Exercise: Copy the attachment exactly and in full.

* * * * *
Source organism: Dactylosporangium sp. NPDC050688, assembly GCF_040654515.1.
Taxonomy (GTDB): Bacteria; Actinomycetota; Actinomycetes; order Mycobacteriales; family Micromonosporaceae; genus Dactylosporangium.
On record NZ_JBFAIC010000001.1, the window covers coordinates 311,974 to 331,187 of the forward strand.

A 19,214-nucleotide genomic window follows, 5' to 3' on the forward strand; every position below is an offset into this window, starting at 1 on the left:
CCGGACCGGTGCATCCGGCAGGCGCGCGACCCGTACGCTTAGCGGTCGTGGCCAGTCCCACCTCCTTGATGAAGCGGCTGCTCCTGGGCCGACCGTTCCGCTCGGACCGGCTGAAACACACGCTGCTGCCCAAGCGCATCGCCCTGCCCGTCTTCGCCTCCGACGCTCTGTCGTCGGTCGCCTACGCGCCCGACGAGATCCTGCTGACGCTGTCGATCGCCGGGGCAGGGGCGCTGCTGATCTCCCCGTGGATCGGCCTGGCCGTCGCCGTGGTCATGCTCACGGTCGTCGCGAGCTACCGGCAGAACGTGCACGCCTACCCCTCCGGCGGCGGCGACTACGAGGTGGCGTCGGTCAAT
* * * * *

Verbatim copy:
Source organism: Dactylosporangium sp. NPDC050688, assembly GCF_040654515.1.
Taxonomy (GTDB): Bacteria; Actinomycetota; Actinomycetes; order Mycobacteriales; family Micromonosporaceae; genus Dactylosporangium.
On record NZ_JBFAIC010000001.1, the window covers coordinates 311,974 to 331,187 of the forward strand.

A 19,214-nucleotide genomic window follows, 5' to 3' on the forward strand; every position below is an offset into this window, starting at 1 on the left:
CCGGACCGGTGCATCCGGCAGGCGCGCGACCCGTACGCTTAGCGGTCGTGGCCAGTCCCACCTCCTTGATGAAGCGGCTGCTCCTGGGCCGACCGTTCCGCTCGGACCGGCTGAAACACACGCTGCTGCCCAAGCGCATCGCCCTGCCCGTCTTCGCCTCCGACGCTCTGTCGTCGGTCGCCTACGCGCCCGACGAGATCCTGCTGACGCTGTCGATCGCCGGGGCAGGGGCGCTGCTGATCTCCCCGTGGATCGGCCTGGCCGTCGCCGTGGTCATGCTCACGGTCGTCGCGAGCTACCGGCAGAACGTGCACGCCTACCCCTCCGGCGGCGGCGACTACGAGGTGGCGTCGGTCAAT